Petrol adulteration:Marker scheme comes a cropper
The government’s effort to curb adulteration of petrol and diesel through a marker system has not been successful, reports Deepak Joshi.business Updated: Mar 16, 2008 22:59 IST
The government’s effort to curb adulteration of petrol and diesel through a marker system has not been successful. The strike rate in detection of adulteration at retail outlets has been found to be dismally low at 0.69 per cent.
“Of the instances where adulteration was detected, 34 per cent proved to be tank lorry malpractices. In 38 per cent cases, retail outlet sample passed on re-testing and marker failure at retail outlet was established in 19 per cent of instances,” review of implementation of marker system between February 2007 and January 2008 showed.
The oil marketing companies had in late 2006 decided to opt for marker system following National Council of Applied Economic Research (NCAER), which estimated the diversion/ leakages of PDS kerosene at about 39 per cent of the total sale of the product in 2004.
Kerosene is usually mixed in diesel due to a huge price differential. State-owned oil marketing companies sell kerosene Rs. 20.95 per litre below trade parity price. To prevent such diversion, the government had launched Jan Kerosene Pariyojana (JKP). However, it was able to prevent a mere estimated 2.2 percent diversion of kerosene meant for poorer households, according to a study by NCAER.
In the marker system, used globally to prevent adulteration of transport fuels with kerosene, the marker (special permanent dye) turns pink when tested for adulteration.
The marker would be mixed with kerosene. If the blended kerosene were to be used as an adulterant in other fuel, it would be easily detected through a visual test procedure, using a special testing kit. The petroleum ministry had selected a British firm called Authentix to supply the marker.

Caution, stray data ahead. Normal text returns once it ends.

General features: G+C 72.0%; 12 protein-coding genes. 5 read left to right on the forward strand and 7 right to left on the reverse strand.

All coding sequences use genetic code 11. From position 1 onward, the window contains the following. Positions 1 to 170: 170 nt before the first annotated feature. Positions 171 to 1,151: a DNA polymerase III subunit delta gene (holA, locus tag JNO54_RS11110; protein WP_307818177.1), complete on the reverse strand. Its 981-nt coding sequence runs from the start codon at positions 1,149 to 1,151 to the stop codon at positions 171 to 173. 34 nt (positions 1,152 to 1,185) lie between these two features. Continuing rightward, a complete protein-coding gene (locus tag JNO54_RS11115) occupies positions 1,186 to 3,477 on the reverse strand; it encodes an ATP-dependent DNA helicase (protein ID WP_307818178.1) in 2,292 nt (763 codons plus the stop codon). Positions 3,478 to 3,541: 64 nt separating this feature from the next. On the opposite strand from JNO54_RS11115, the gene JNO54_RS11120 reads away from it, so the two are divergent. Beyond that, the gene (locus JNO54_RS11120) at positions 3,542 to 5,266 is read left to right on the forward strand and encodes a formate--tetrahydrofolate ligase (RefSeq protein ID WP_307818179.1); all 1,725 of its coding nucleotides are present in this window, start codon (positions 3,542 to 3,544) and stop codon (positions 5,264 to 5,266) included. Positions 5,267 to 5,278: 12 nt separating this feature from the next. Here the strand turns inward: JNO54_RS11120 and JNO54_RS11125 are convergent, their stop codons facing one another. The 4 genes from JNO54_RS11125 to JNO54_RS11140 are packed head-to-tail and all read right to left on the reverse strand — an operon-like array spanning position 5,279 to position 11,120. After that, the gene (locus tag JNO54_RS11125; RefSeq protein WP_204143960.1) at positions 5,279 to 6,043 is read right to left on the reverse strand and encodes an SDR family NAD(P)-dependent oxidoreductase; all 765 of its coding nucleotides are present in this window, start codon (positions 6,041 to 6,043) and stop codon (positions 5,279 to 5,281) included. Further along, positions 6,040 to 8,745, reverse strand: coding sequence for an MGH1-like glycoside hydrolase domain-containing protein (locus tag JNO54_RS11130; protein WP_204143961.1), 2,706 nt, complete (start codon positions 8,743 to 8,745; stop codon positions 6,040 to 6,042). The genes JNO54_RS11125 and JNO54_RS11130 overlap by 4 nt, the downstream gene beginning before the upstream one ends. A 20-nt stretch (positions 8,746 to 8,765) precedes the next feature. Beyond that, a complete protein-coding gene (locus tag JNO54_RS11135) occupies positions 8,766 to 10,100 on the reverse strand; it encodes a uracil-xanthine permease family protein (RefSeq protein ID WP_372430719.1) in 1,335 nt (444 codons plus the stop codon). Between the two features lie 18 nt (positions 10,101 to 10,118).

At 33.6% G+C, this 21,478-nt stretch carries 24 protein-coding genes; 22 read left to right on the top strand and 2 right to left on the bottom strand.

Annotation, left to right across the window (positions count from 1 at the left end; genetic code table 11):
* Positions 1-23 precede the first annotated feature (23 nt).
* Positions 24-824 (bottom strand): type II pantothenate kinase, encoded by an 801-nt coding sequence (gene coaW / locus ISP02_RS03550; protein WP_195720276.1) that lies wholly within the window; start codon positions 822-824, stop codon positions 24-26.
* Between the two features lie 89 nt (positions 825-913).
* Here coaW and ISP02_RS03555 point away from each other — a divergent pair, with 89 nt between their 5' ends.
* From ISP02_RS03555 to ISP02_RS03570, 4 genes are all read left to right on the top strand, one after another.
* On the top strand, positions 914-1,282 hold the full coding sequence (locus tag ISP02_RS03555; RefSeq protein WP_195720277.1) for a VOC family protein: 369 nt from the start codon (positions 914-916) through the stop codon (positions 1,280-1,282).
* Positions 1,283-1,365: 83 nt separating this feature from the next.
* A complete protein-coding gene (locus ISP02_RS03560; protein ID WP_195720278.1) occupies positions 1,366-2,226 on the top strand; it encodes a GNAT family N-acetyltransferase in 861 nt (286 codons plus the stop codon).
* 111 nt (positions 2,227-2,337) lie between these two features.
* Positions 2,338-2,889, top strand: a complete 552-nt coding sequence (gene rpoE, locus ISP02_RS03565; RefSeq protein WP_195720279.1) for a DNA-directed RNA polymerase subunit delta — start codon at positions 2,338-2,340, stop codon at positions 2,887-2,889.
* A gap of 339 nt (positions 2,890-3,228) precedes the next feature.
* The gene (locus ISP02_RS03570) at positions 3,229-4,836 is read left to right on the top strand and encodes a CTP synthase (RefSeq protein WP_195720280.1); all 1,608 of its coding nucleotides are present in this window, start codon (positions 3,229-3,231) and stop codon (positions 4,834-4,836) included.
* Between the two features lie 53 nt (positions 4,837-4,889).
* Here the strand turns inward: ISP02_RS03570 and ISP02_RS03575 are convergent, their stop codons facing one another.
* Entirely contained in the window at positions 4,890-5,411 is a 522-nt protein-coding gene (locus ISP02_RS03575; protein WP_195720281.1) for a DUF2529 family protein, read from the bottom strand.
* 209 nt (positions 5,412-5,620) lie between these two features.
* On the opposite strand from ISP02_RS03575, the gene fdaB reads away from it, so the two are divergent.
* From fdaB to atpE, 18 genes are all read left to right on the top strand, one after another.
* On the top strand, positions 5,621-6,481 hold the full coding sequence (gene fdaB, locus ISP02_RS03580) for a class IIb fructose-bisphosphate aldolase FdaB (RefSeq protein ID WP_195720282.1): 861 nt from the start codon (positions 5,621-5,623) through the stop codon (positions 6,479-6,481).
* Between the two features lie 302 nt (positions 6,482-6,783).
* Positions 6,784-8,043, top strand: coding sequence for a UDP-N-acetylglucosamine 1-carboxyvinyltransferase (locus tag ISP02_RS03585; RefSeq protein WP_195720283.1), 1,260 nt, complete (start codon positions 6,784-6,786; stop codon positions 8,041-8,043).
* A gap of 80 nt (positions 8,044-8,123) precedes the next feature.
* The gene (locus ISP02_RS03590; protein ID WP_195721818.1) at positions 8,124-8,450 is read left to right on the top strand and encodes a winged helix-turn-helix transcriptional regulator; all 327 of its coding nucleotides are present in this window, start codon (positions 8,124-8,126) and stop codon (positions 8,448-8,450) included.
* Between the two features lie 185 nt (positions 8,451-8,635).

After a review meeting last week, the oil marketing companies are now considering surprise selective inspection of retail outlets, sources told the Hindustan Times. The move follows several complaints against inspectors of certification agency SGS. There were instances where old equipment was used for testing and high-handed behaviour.
To improve the quality of inspections, it has been proposed that there should be a certification of SGS tests by another agency of international repute. Alternatively, senior oil company and SGS officials should conduct such an audit. SGS is a leading group globally involved in verification, testing and monitoring services for international trade in agricultural, mineral, industrial, petroleum and consumer products.
Way back in 1990, the oil industry first introduced blending of kerosene with furfural, in order to detect adulteration of petrol and diesel. This programme had certain limitations. Also furfural being toxic in nature posed problems in blending especially at port locations: with the liberalisation of the oil sector, large quantities of kerosene from parallel marketing network entered the market. This was joined by the numerous other products like aromatic solvents, all of which were potential adulterants in both petrol and diesel.
Subsequently, bio-markers like Oronite and Spectrace markers were also experimented with by the oil industry. However, the operational issues of correct dosage and availability of test-kits were a major deterrent. In view of the limitations in the system of marking the fuels, it was decided to examine the feasibility of marking potential adulterants instead.